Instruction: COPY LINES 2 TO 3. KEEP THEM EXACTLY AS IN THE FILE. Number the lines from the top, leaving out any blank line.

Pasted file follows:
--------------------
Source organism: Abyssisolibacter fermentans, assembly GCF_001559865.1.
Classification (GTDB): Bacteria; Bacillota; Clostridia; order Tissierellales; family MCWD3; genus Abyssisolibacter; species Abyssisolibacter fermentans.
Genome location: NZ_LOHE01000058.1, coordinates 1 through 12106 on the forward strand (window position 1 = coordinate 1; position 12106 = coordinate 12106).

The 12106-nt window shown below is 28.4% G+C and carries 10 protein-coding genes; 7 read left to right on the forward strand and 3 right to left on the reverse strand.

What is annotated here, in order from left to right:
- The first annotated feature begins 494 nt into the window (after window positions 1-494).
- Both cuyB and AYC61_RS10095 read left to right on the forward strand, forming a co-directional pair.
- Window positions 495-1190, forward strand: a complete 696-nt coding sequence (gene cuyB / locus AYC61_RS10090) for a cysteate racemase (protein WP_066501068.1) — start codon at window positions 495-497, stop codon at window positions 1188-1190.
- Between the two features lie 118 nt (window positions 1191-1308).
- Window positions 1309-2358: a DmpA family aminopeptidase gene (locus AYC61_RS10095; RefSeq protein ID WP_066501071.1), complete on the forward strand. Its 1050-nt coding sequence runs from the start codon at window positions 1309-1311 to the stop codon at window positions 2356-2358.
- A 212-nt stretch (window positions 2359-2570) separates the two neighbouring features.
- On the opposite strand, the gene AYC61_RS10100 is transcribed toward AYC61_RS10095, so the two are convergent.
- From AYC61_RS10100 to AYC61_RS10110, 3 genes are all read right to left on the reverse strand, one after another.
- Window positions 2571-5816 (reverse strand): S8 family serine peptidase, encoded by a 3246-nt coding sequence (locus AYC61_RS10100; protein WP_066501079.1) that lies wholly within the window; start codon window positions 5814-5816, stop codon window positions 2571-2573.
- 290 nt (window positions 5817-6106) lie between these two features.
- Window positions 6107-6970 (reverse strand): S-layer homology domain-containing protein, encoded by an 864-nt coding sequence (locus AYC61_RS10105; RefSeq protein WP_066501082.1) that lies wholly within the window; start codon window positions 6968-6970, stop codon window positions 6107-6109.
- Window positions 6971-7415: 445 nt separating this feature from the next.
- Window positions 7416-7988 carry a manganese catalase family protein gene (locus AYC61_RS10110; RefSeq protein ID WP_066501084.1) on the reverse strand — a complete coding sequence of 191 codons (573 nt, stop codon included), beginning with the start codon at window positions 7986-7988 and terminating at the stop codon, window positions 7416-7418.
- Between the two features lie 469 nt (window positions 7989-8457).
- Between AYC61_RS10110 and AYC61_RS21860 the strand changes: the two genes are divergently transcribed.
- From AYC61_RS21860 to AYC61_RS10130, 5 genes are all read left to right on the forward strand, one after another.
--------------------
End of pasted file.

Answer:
Classification (GTDB): Bacteria; Bacillota; Clostridia; order Tissierellales; family MCWD3; genus Abyssisolibacter; species Abyssisolibacter fermentans.
Genome location: NZ_LOHE01000058.1, coordinates 1 through 12106 on the forward strand (window position 1 = coordinate 1; position 12106 = coordinate 12106).